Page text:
In 1974 a devastating fire occurred at the Wiese's Valley Inn completely destroying the bar and restaurant. This left a great vacancy in the town of Boonville. After the lot was cleaned of debris from the fire, it was left vacant for several years until around 1979 or 1980 when a gentleman named Ken Allen and his wife Kim purchased the lot and the house in back of the lot. Shortly after purchasing the lot Mr. Allen contacted a contractor to build a large, three-story building with an office at the very top, a bar and restaurant and dining room on the second floor and a large basement on the bottom. This was a very attractive building as well as being a great asset to the town of Boonville.
After a few months getting started with the bar and restaurant business, Mr. Allen decided to start a small micro brewery in the basement of the building. After a few weeks selling the brew at the bar upstairs and distributing it in a few places in the Valley, he also started moving the brew to other locations around the area. It became obvious that the basement was getting too small to make enough beer to satisfy his growing number of customers.
At this point, after shopping around and doing some serious dealing, Ken was able to purchase a piece of property from an old time local estate owner named Mr. Herbert Singley. The property was at the corner of Highway 253 on the west side of the road at the junction of Highway 128. This is where the first Anderson Valley town was located at the west end of the valley around 1856 and was named “The Corners.”
After having all the paperwork completed and getting all the i's dotted and t's crossed, it was time to get started with the construction of a new brewery under the ownership of David Norfleet, Ken Allen and Kim Allen in 1987. The new owners decided to make the location official, so they worked up a christening party and a dedication for the new location.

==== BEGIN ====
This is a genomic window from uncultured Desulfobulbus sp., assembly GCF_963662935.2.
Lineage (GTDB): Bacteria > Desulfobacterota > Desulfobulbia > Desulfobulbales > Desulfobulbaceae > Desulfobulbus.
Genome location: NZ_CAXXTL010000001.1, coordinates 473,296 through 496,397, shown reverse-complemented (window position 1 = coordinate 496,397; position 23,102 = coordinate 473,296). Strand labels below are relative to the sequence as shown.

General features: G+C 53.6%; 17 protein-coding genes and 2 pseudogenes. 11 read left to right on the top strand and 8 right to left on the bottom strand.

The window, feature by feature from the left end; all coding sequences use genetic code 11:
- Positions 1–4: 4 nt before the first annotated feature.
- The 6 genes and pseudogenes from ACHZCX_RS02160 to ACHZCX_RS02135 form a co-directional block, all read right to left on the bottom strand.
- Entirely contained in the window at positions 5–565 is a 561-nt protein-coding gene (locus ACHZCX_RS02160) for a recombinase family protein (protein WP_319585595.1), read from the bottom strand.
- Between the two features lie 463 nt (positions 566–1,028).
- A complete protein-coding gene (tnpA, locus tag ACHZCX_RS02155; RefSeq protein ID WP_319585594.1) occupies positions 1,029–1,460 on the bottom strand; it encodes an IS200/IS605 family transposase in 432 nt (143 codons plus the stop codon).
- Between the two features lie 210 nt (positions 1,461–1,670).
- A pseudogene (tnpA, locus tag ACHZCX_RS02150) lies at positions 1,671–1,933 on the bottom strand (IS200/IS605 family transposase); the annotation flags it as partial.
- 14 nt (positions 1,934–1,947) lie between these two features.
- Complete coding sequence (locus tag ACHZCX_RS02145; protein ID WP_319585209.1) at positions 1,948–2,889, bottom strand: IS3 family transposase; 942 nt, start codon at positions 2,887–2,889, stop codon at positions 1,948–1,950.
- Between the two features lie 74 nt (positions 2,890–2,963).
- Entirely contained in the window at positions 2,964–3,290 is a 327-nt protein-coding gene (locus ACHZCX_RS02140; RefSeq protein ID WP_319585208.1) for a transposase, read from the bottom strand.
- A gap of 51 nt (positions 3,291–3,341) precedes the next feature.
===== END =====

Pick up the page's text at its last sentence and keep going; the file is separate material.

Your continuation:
The dedication consisted of several of the construction workers starting construction of the brewery by making a mound of dirt on the spot and placing a large rock on top of the dirt mound where a large bottle of beer was to be broken over the rock. To make it more official, Ken asked Valley old-timer Bobby Glover if he could work up a small skit for the ceremony. Bobby immediately contacted me (Wes Smoot) and it was decided that I would be the Pope and Bobby Glover would be the bishop in full bishop and pope regalia. In order to make the ceremony more official Bobby Glover contacted R.D. Beacon of Elk to see if he would agree to bring his beautiful Rolls-Royce sedan over to Boonville and be the chauffeur to take Bobby and I to the ceremony area. This was agreed to and the ceremony began. A good time was had by all. It was quite a sight for Boonville
The original brewery designed and built by a Northern California gentleman by the name of David Norfleet and it was designed to be a ten brewers barrel brewery. The brewery was later sold and purchased by an Eastern family named Trey and Laura White and their cousins Andris and Fran DeGreen. They owned the brewery from 2001 to 2019 during which time it was increased in size from a ten barrel brewery to a 30 barrel brewery. In 2019 the brewery sold once again to a Mr. Michael McGee and it has since been upgraded to a 100 barrel brewery. The present brewery equipment was purchased from two breweries in Germany, Staffelstein and Kasaendorf. Those breweries were built by H. Huppman in 1959 and 1961. There were purchased in 1995 and installed in Boonville in 2000.
There have been several head brewers over the years. The original brewmaster was the owner and partner, David Norfleet. The first non-owner brewer was Bill Harper and later brewers were Brit Antrim, Dave Gatlin and, for the last 12 years it has been master brewer Fal Allen. Fal started at the brewery in 2001 and was made general manager in 2005. He later left the brewery in 2005 and returned in 2010 as head brewmaster.
Footnote: The Anderson Valley Brewery started the annual Boonville Beer Festival in 1995 and it has since grown in popularity.
To close, I would like to send a big thank you to Mr. Ken Allen, Kim Allen, David Norfleet, Michael McGee, Fal Allen, and anyone else I may have overlooked.